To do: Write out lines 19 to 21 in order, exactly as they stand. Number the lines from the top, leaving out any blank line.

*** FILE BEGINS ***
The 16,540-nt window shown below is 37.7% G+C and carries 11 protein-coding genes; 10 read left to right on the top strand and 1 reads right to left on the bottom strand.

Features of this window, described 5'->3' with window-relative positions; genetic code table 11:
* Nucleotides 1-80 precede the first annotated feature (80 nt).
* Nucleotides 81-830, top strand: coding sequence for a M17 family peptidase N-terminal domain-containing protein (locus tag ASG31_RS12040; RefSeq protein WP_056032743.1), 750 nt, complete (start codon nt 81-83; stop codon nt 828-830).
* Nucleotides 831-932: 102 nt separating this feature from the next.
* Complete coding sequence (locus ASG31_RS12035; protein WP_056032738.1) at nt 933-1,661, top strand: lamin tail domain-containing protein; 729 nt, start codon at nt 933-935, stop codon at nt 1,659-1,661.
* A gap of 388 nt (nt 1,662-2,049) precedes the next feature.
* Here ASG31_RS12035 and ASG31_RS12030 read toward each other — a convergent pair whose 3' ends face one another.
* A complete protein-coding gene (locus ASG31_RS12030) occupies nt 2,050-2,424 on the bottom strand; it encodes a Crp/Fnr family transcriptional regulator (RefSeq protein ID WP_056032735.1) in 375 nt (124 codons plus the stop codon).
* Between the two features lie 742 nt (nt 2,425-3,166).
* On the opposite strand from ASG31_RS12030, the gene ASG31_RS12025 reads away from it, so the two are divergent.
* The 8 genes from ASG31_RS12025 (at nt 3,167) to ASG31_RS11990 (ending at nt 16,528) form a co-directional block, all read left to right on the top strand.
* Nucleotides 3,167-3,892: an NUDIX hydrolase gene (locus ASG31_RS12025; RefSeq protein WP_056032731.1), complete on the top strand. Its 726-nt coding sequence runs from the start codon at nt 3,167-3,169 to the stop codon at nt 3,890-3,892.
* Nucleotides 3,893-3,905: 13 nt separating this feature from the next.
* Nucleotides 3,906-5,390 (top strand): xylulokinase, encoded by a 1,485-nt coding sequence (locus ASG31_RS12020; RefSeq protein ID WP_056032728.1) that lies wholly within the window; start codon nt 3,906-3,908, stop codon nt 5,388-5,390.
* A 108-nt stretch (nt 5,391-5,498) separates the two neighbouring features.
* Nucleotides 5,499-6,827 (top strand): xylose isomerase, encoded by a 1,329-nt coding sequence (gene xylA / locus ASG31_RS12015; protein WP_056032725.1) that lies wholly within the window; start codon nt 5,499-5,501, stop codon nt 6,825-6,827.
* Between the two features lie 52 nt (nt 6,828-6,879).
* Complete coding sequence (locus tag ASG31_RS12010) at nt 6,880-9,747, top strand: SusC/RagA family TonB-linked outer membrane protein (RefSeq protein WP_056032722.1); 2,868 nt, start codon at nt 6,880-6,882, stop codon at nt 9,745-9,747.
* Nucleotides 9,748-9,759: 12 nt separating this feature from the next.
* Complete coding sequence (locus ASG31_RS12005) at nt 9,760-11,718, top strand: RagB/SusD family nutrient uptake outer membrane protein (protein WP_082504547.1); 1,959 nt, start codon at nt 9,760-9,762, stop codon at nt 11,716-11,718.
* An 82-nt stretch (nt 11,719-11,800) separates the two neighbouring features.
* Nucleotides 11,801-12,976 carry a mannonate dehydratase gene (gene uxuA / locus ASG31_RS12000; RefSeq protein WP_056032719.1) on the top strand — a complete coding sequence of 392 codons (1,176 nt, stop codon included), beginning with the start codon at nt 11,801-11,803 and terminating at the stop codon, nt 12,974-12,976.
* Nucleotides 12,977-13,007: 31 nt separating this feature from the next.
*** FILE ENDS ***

* Complete coding sequence (locus tag ASG31_RS12010) at nt 6,880-9,747, top strand: SusC/RagA family TonB-linked outer membrane protein (RefSeq protein WP_056032722.1); 2,868 nt, start codon at nt 6,880-6,882, stop codon at nt 9,745-9,747.
* Nucleotides 9,748-9,759: 12 nt separating this feature from the next.
* Complete coding sequence (locus ASG31_RS12005) at nt 9,760-11,718, top strand: RagB/SusD family nutrient uptake outer membrane protein (protein WP_082504547.1); 1,959 nt, start codon at nt 9,760-9,762, stop codon at nt 11,716-11,718.